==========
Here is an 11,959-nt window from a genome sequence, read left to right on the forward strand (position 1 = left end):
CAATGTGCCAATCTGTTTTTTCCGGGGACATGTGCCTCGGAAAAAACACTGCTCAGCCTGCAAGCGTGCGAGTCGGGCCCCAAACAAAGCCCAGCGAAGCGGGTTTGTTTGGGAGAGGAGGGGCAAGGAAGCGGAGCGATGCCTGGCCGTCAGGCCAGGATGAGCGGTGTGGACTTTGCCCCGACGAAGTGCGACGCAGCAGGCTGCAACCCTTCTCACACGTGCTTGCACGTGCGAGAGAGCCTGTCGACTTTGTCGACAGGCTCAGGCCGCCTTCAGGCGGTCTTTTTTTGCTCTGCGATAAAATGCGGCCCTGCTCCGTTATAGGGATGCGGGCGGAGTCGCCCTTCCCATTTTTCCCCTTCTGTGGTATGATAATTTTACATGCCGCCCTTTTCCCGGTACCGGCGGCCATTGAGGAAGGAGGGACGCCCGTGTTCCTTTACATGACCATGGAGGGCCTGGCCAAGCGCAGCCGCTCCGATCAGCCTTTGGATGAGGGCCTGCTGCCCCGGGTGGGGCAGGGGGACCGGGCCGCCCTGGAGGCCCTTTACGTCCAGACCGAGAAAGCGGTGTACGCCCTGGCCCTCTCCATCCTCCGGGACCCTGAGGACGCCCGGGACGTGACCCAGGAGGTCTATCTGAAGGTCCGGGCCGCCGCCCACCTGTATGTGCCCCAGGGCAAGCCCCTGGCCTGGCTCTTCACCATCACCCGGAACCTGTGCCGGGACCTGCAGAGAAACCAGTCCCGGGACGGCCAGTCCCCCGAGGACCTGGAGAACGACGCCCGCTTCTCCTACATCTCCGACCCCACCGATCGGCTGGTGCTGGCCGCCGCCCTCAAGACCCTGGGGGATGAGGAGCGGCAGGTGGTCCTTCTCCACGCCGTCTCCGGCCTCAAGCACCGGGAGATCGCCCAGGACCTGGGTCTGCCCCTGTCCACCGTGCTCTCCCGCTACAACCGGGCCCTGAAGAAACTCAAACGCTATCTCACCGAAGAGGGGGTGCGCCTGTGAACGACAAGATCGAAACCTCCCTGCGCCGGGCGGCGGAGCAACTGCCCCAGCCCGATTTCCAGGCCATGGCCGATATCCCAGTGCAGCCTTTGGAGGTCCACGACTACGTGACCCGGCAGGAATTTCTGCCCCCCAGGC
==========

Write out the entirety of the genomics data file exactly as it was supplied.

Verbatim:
Here is an 11,959-nt window from a genome sequence, read left to right on the forward strand (position 1 = left end):
CAATGTGCCAATCTGTTTTTTCCGGGGACATGTGCCTCGGAAAAAACACTGCTCAGCCTGCAAGCGTGCGAGTCGGGCCCCAAACAAAGCCCAGCGAAGCGGGTTTGTTTGGGAGAGGAGGGGCAAGGAAGCGGAGCGATGCCTGGCCGTCAGGCCAGGATGAGCGGTGTGGACTTTGCCCCGACGAAGTGCGACGCAGCAGGCTGCAACCCTTCTCACACGTGCTTGCACGTGCGAGAGAGCCTGTCGACTTTGTCGACAGGCTCAGGCCGCCTTCAGGCGGTCTTTTTTTGCTCTGCGATAAAATGCGGCCCTGCTCCGTTATAGGGATGCGGGCGGAGTCGCCCTTCCCATTTTTCCCCTTCTGTGGTATGATAATTTTACATGCCGCCCTTTTCCCGGTACCGGCGGCCATTGAGGAAGGAGGGACGCCCGTGTTCCTTTACATGACCATGGAGGGCCTGGCCAAGCGCAGCCGCTCCGATCAGCCTTTGGATGAGGGCCTGCTGCCCCGGGTGGGGCAGGGGGACCGGGCCGCCCTGGAGGCCCTTTACGTCCAGACCGAGAAAGCGGTGTACGCCCTGGCCCTCTCCATCCTCCGGGACCCTGAGGACGCCCGGGACGTGACCCAGGAGGTCTATCTGAAGGTCCGGGCCGCCGCCCACCTGTATGTGCCCCAGGGCAAGCCCCTGGCCTGGCTCTTCACCATCACCCGGAACCTGTGCCGGGACCTGCAGAGAAACCAGTCCCGGGACGGCCAGTCCCCCGAGGACCTGGAGAACGACGCCCGCTTCTCCTACATCTCCGACCCCACCGATCGGCTGGTGCTGGCCGCCGCCCTCAAGACCCTGGGGGATGAGGAGCGGCAGGTGGTCCTTCTCCACGCCGTCTCCGGCCTCAAGCACCGGGAGATCGCCCAGGACCTGGGTCTGCCCCTGTCCACCGTGCTCTCCCGCTACAACCGGGCCCTGAAGAAACTCAAACGCTATCTCACCGAAGAGGGGGTGCGCCTGTGAACGACAAGATCGAAACCTCCCTGCGCCGGGCGGCGGAGCAACTGCCCCAGCCCGATTTCCAGGCCATGGCCGATATCCCAGTGCAGCCTTTGGAGGTCCACGACTACGTGACCCGGCAGGAATTTCTGCCCCCCAGGC